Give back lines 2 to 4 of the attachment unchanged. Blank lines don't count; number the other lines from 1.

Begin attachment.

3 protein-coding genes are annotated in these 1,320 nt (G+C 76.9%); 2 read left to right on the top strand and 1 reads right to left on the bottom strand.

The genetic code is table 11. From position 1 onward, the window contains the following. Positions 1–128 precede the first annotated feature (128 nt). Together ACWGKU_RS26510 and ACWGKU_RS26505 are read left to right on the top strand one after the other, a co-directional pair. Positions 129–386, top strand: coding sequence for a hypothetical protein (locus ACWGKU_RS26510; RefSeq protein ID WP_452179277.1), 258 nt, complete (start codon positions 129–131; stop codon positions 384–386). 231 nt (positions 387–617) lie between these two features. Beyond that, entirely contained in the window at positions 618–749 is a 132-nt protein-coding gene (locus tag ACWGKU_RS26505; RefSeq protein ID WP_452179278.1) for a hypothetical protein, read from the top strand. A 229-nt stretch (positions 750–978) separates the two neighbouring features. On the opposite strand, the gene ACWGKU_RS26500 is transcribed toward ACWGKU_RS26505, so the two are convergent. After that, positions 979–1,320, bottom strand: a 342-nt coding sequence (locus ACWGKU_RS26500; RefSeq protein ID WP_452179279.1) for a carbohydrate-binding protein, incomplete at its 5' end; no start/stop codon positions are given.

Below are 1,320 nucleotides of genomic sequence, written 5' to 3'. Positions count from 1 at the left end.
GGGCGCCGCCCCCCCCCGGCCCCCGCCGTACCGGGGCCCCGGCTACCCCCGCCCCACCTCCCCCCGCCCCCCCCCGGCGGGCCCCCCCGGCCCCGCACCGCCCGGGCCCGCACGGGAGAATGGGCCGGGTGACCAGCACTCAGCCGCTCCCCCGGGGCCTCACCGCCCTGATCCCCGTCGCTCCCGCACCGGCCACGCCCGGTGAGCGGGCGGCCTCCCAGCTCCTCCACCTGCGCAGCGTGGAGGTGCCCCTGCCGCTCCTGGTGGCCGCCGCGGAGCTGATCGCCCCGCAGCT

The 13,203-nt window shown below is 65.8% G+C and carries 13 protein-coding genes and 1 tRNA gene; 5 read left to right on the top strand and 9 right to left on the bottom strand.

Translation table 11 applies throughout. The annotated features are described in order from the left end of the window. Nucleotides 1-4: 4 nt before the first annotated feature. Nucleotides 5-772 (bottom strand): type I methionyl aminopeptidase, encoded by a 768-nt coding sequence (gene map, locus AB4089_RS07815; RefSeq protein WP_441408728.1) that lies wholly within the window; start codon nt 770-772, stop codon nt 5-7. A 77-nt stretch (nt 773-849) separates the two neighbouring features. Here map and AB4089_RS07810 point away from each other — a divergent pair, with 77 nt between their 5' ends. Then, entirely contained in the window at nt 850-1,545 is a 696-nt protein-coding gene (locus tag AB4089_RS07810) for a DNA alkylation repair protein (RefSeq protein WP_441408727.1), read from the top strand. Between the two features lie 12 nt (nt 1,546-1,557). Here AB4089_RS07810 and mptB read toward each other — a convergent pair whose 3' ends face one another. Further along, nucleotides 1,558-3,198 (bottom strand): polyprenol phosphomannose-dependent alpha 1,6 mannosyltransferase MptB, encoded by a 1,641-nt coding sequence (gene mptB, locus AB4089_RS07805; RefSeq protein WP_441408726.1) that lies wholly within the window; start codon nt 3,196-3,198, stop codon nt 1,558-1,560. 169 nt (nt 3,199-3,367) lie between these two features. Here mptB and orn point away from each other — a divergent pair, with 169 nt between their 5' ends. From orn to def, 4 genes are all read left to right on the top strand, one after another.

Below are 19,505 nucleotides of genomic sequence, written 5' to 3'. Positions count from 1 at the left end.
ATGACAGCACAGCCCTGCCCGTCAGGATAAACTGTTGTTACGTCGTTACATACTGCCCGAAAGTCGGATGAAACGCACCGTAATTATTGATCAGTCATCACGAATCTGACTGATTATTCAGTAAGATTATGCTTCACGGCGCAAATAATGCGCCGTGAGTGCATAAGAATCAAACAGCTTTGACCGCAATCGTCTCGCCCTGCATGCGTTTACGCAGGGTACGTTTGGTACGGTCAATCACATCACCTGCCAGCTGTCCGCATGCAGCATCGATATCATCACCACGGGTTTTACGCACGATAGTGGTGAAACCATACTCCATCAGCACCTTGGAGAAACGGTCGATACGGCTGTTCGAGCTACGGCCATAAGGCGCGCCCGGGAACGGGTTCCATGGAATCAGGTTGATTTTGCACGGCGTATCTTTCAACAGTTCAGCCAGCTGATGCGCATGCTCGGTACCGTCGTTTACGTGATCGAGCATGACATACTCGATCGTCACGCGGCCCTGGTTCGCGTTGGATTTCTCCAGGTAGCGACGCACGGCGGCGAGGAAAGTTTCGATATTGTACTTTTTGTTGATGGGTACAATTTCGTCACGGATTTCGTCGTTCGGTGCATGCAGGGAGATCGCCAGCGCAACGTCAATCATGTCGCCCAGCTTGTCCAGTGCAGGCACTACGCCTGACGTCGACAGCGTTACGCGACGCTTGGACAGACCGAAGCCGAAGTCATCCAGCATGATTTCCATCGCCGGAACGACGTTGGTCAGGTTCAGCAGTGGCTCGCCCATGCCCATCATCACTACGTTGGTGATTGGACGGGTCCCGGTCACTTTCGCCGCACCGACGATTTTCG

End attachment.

The genetic code is table 11. From position 1 onward, the window contains the following. Positions 1–128 precede the first annotated feature (128 nt). Together ACWGKU_RS26510 and ACWGKU_RS26505 are read left to right on the top strand one after the other, a co-directional pair. Positions 129–386, top strand: coding sequence for a hypothetical protein (locus ACWGKU_RS26510; RefSeq protein ID WP_452179277.1), 258 nt, complete (start codon positions 129–131; stop codon positions 384–386). 231 nt (positions 387–617) lie between these two features. Beyond that, entirely contained in the window at positions 618–749 is a 132-nt protein-coding gene (locus tag ACWGKU_RS26505; RefSeq protein ID WP_452179278.1) for a hypothetical protein, read from the top strand. A 229-nt stretch (positions 750–978) separates the two neighbouring features. On the opposite strand, the gene ACWGKU_RS26500 is transcribed toward ACWGKU_RS26505, so the two are convergent. After that, positions 979–1,320, bottom strand: a 342-nt coding sequence (locus ACWGKU_RS26500; RefSeq protein ID WP_452179279.1) for a carbohydrate-binding protein, incomplete at its 5' end; no start/stop codon positions are given.

Below are 1,320 nucleotides of genomic sequence, written 5' to 3'. Positions count from 1 at the left end.
GGGCGCCGCCCCCCCCCGGCCCCCGCCGTACCGGGGCCCCGGCTACCCCCGCCCCACCTCCCCCCGCCCCCCCCCGGCGGGCCCCCCCGGCCCCGCACCGCCCGGGCCCGCACGGGAGAATGGGCCGGGTGACCAGCACTCAGCCGCTCCCCCGGGGCCTCACCGCCCTGATCCCCGTCGCTCCCGCACCGGCCACGCCCGGTGAGCGGGCGGCCTCCCAGCTCCTCCACCTGCGCAGCGTGGAGGTGCCCCTGCCGCTCCTGGTGGCCGCCGCGGAGCTGATCGCCCCGCAGCT